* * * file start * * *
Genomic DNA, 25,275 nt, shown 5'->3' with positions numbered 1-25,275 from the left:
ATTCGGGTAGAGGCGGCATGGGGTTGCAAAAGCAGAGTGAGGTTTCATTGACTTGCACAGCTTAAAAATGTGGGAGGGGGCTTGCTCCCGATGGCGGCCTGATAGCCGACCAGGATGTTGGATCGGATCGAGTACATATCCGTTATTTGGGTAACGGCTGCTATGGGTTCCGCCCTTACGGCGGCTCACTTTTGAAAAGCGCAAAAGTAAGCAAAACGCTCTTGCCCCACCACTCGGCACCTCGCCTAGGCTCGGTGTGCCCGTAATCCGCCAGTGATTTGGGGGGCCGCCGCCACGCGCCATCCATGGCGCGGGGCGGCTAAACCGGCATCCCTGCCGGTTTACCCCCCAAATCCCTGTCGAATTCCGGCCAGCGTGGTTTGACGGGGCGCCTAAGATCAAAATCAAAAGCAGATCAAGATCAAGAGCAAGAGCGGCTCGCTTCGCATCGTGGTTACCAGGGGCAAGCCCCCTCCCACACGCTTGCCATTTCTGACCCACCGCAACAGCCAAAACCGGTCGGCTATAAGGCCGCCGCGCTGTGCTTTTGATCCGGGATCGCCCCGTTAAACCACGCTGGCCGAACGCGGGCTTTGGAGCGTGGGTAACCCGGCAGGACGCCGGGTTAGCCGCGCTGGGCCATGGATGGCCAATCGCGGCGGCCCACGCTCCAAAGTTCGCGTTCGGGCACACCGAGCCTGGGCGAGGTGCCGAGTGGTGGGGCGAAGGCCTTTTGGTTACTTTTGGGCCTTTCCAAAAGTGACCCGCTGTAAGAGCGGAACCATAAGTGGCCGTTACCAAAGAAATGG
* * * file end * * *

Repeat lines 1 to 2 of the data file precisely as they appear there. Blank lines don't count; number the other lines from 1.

Genomic DNA, 25,275 nt, shown 5'->3' with positions numbered 1-25,275 from the left:
ATTCGGGTAGAGGCGGCATGGGGTTGCAAAAGCAGAGTGAGGTTTCATTGACTTGCACAGCTTAAAAATGTGGGAGGGGGCTTGCTCCCGATGGCGGCCTGATAGCCGACCAGGATGTTGGATCGGATCGAGTACATATCCGTTATTTGGGTAACGGCTGCTATGGGTTCCGCCCTTACGGCGGCTCACTTTTGAAAAGCGCAAAAGTAAGCAAAACGCTCTTGCCCCACCACTCGGCACCTCGCCTAGGCTCGGTGTGCCCGTAATCCGCCAGTGATTTGGGGGGCCGCCGCCACGCGCCATCCATGGCGCGGGGCGGCTAAACCGGCATCCCTGCCGGTTTACCCCCCAAATCCCTGTCGAATTCCGGCCAGCGTGGTTTGACGGGGCGCCTAAGATCAAAATCAAAAGCAGATCAAGATCAAGAGCAAGAGCGGCTCGCTTCGCATCGTGGTTACCAGGGGCAAGCCCCCTCCCACACGCTTGCCATTTCTGACCCACCGCAACAGCCAAAACCGGTCGGCTATAAGGCCGCCGCGCTGTGCTTTTGATCCGGGATCGCCCCGTTAAACCACGCTGGCCGAACGCGGGCTTTGGAGCGTGGGTAACCCGGCAGGACGCCGGGTTAGCCGCGCTGGGCCATGGATGGCCAATCGCGGCGGCCCACGCTCCAAAGTTCGCGTTCGGGCACACCGAGCCTGGGCGAGGTGCCGAGTGGTGGGGCGAAGGCCTTTTGGTTACTTTTGGGCCTTTCCAAAAGTGACCCGCTGTAAGAGCGGAACCATAAGTGGCCGTTACCAAAGAAATGG